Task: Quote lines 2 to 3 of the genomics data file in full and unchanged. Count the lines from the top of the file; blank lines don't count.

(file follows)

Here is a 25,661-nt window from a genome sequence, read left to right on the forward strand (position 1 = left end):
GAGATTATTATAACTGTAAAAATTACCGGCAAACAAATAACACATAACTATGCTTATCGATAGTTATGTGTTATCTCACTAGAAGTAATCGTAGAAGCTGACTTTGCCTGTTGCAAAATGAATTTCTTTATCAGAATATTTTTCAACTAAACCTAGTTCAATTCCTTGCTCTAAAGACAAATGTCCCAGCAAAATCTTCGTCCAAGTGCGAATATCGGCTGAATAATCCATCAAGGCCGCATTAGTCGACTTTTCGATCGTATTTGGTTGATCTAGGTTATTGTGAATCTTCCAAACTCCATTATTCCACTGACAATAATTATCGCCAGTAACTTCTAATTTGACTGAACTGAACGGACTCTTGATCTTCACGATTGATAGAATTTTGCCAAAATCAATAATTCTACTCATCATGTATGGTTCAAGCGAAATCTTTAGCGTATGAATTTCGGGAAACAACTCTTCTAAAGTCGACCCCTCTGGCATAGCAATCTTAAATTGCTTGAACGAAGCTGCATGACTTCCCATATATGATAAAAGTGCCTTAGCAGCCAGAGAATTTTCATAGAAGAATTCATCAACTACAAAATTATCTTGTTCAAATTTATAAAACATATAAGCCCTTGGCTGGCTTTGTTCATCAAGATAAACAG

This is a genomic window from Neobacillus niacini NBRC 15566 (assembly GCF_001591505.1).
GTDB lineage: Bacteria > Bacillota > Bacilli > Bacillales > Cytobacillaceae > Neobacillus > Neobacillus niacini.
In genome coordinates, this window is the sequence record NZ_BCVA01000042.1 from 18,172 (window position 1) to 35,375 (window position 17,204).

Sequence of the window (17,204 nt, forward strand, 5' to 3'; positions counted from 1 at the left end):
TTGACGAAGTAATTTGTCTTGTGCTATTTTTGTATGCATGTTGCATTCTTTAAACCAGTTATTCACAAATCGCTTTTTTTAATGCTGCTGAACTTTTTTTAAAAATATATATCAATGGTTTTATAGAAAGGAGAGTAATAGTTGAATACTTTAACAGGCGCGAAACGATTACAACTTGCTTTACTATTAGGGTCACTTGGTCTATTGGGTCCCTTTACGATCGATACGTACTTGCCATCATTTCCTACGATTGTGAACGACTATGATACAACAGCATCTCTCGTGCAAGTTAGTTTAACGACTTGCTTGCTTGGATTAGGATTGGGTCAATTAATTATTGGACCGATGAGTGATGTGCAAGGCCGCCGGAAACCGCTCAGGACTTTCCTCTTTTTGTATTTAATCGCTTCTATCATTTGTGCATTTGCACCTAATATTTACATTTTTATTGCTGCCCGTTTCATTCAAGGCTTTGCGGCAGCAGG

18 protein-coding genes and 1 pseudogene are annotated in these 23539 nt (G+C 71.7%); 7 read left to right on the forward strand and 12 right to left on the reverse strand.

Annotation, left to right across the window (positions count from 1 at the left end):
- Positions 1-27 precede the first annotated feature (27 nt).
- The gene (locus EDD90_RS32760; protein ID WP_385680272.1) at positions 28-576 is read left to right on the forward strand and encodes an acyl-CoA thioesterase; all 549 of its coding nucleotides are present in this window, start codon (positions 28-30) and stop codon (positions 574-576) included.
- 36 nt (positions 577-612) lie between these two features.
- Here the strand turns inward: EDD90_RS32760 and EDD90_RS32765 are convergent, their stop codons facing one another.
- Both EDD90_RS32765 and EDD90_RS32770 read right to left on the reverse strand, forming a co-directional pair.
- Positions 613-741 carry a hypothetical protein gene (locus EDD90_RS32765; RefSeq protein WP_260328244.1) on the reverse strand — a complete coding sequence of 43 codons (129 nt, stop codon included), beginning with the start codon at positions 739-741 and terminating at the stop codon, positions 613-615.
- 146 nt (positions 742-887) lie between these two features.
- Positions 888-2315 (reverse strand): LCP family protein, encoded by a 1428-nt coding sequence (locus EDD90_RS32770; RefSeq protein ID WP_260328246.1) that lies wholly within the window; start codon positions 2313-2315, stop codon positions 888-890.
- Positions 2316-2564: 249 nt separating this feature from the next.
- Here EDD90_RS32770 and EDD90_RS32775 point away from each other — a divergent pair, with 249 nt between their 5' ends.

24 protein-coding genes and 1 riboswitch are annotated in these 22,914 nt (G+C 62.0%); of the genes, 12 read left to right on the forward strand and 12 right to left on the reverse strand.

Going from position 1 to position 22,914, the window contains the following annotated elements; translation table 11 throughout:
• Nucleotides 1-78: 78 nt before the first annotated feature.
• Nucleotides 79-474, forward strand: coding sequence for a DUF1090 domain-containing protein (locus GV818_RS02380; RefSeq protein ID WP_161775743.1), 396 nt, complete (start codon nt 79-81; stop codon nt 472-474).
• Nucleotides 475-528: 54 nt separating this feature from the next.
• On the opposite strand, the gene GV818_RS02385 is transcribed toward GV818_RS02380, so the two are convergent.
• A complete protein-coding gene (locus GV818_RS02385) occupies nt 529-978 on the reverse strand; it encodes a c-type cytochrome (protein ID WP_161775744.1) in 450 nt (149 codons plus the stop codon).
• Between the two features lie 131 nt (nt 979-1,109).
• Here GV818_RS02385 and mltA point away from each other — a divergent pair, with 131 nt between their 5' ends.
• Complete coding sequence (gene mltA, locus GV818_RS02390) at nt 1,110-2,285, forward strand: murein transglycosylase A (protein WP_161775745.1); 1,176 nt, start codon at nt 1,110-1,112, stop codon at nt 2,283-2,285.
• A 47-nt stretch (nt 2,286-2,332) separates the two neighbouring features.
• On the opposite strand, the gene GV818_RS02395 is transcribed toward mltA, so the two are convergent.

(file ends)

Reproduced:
GAGATTATTATAACTGTAAAAATTACCGGCAAACAAATAACACATAACTATGCTTATCGATAGTTATGTGTTATCTCACTAGAAGTAATCGTAGAAGCTGACTTTGCCTGTTGCAAAATGAATTTCTTTATCAGAATATTTTTCAACTAAACCTAGTTCAATTCCTTGCTCTAAAGACAAATGTCCCAGCAAAATCTTCGTCCAAGTGCGAATATCGGCTGAATAATCCATCAAGGCCGCATTAGTCGACTTTTCGATCGTATTTGGTTGATCTAGGTTATTGTGAATCTTCCAAACTCCATTATTCCACTGACAATAATTATCGCCAGTAACTTCTAATTTGACTGAACTGAACGGACTCTTGATCTTCACGATTGATAGAATTTTGCCAAAATCAATAATTCTACTCATCATGTATGGTTCAAGCGAAATCTTTAGCGTATGAATTTCGGGAAACAACTCTTCTAAAGTCGACCCCTCTGGCATAGCAATCTTAAATTGCTTGAACGAAGCTGCATGACTTCCCATATATGATAAAAGTGCCTTAGCAGCCAGAGAATTTTCATAGAAGAATTCATCAACTACAAAATTATCTTGTTCAAATTTATAAAACATATAAGCCCTTGGCTGGCTTTGTTCATCAAGATAAACAG

This is a genomic window from Neobacillus niacini NBRC 15566 (assembly GCF_001591505.1).